Potentially dangerous “planet killer” asteroid discovered lurking in the inner solar system

Potentially dangerous “planet killer” asteroid discovered lurking in the inner solar system

Asteroid orbits closer to the sun than Earth's orbit

Twilight observations with the U.S. Department of Energy-manufactured Dark Energy Camera at NOIRLab’s Cerro Tololo Inter-American Observatory in Chile have enabled astronomers to spot three near-Earth asteroids (NEAs) hiding in the sun’s glare . These NEAs are part of an elusive population lurking in the orbits of Earth and Venus. One of the asteroids is the largest object potentially dangerous to Earth discovered in the past eight years. Credit: DOE/FNAL/DECam/CTIO/NOIRLab/NSF/AURA/J. da Silva/Spaceengine

Twilight observations spot three large near-Earth objects lurking in the inner solar system.

Astronomers have spotted three near-Earth asteroids (NEA) hiding in the sun’s glare thanks to twilight observations with the U.S. Department of Energy-manufactured Dark Energy Camera at Cerro Tololo Inter-American Observatory in Chile. These NEAs are part of an elusive population lurking in Earth’s orbits and[{” attribute=””>Venus. One of the asteroids is the largest object that is potentially hazardous to Earth to be discovered in the last eight years.

An international team of astronomers has discovered three new near-Earth asteroids (NEAs) hiding in the inner Solar System, the region interior to the orbits of Earth and Venus. Due to the intense glare of the sun, this is a notoriously challenging region for asteroid hunters to make observations. The detections were possible due to observations using the Dark Energy Camera (DECam) mounted on the Víctor M. Blanco 4-meter Telescope at Cerro Tololo Inter-American Observatory in Chile, a Program of NSF’s NOIRLab.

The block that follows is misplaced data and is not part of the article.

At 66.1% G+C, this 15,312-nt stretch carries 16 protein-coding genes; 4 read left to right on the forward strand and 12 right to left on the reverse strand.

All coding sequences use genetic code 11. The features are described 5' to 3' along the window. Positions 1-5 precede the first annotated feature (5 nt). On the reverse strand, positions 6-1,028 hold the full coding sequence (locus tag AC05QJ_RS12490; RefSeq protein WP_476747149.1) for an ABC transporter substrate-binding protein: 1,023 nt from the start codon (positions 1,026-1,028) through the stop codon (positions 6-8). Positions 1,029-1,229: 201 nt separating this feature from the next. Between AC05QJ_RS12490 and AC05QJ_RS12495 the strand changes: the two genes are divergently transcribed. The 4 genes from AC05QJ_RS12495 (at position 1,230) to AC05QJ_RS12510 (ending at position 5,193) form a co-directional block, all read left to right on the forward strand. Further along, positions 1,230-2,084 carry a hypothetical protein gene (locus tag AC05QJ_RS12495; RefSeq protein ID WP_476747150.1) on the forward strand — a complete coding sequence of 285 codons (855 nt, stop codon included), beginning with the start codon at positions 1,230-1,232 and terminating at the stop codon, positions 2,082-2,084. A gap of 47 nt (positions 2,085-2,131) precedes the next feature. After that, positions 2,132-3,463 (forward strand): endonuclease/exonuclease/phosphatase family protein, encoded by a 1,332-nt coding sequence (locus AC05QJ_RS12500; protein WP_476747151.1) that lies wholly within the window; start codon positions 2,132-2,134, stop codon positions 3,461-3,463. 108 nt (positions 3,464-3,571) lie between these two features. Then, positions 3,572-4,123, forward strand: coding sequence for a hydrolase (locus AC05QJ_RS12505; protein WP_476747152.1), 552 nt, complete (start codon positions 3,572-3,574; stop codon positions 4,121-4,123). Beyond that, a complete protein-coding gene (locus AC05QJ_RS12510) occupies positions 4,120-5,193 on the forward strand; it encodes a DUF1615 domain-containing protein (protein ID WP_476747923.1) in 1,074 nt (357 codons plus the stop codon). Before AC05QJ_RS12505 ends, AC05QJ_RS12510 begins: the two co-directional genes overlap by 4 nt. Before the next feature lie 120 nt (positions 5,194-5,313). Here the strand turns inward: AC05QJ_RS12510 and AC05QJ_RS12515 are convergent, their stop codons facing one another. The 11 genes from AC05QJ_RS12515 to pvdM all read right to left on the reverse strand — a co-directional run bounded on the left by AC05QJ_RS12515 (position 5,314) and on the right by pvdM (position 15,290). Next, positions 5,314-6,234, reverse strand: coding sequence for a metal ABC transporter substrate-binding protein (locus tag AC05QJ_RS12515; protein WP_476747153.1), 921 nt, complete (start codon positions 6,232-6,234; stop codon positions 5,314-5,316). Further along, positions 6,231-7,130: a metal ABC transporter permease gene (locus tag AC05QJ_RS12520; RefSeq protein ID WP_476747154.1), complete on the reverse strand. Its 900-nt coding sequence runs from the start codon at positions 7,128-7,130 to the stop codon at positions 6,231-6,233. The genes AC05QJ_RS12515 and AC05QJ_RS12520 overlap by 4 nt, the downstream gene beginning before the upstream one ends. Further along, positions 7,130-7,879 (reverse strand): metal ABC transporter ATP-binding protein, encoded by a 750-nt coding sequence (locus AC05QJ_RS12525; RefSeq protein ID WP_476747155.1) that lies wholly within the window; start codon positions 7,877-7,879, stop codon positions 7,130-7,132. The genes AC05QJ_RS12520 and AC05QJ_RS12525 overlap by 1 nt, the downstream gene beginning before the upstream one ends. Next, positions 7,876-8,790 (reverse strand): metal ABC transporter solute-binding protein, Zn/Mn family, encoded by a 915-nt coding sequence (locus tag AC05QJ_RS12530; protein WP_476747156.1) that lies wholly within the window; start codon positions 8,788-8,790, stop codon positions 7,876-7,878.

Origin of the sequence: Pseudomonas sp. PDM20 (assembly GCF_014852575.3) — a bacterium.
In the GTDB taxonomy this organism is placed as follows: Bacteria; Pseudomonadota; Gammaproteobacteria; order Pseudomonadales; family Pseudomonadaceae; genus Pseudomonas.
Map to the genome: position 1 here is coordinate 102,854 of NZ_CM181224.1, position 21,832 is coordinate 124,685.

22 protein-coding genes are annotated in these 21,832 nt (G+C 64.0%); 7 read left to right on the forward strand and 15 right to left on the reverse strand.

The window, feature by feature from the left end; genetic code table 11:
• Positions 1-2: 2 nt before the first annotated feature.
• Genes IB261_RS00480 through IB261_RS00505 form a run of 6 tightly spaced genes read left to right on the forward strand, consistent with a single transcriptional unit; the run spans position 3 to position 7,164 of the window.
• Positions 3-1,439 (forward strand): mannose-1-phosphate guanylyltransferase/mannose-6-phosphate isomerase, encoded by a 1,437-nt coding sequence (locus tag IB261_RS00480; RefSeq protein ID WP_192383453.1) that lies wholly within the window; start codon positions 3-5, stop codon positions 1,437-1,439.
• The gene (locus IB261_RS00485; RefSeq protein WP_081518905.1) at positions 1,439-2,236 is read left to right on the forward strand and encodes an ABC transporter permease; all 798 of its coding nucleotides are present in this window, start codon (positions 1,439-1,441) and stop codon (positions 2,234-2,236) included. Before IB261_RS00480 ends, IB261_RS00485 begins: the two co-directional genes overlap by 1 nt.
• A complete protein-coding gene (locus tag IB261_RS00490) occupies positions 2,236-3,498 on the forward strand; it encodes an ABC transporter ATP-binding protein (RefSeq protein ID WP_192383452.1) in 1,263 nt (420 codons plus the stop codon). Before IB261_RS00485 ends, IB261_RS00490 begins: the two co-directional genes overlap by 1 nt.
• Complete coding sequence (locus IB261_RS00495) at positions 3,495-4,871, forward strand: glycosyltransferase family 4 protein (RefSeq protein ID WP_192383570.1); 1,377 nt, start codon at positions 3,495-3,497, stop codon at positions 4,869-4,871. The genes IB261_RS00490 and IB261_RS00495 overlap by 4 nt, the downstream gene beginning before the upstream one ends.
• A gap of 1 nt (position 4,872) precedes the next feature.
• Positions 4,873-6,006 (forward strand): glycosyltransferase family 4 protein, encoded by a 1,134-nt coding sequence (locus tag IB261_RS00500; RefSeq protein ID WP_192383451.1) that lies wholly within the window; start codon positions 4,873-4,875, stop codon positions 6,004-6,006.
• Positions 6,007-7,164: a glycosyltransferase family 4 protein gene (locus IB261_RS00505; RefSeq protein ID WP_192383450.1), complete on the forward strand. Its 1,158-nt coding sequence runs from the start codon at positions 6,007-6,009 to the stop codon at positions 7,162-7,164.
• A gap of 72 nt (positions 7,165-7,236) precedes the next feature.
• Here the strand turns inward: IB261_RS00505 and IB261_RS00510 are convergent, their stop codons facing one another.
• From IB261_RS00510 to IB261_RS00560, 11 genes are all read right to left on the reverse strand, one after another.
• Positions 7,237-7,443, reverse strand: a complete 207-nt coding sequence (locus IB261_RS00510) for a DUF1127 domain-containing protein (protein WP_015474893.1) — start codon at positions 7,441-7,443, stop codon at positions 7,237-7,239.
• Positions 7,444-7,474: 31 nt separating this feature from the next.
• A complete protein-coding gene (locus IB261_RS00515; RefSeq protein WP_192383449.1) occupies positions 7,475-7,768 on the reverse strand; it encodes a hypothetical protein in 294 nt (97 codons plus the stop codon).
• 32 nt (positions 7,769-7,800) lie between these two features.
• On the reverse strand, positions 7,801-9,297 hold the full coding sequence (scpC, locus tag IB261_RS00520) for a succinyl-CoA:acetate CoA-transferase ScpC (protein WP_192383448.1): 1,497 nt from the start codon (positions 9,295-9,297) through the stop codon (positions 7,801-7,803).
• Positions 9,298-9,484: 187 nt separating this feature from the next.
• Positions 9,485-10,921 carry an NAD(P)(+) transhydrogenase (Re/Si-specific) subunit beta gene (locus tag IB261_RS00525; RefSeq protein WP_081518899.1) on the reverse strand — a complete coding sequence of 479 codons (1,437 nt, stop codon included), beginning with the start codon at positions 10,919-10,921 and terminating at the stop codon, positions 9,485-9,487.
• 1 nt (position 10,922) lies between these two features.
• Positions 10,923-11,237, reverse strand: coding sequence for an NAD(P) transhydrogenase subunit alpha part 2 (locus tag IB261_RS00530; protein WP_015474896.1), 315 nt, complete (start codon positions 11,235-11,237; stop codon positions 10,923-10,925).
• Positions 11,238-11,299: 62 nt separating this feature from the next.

However, the astronomers uncovered an elusive trio of NEAs by taking advantage of the brief yet favorable observing conditions during twilight. One of the NEAs is a 1.5-kilometer-wide (0.9-mile-wide) asteroid called 2022 AP7. It has an orbit that may place it in Earth’s path at some point in the future. Fortunately, the other asteroids, designated 2021 LJ4 and 2021 PH27, have orbits that safely remain completely interior to Earth’s orbit. Also of special interest to astronomers and astrophysicists, 2021 PH27 is the closest known asteroid to the Sun. Subsequently, it has the largest general-relativity effects[1] of every object in our solar system. The surface becomes hot enough to melt lead during its orbit.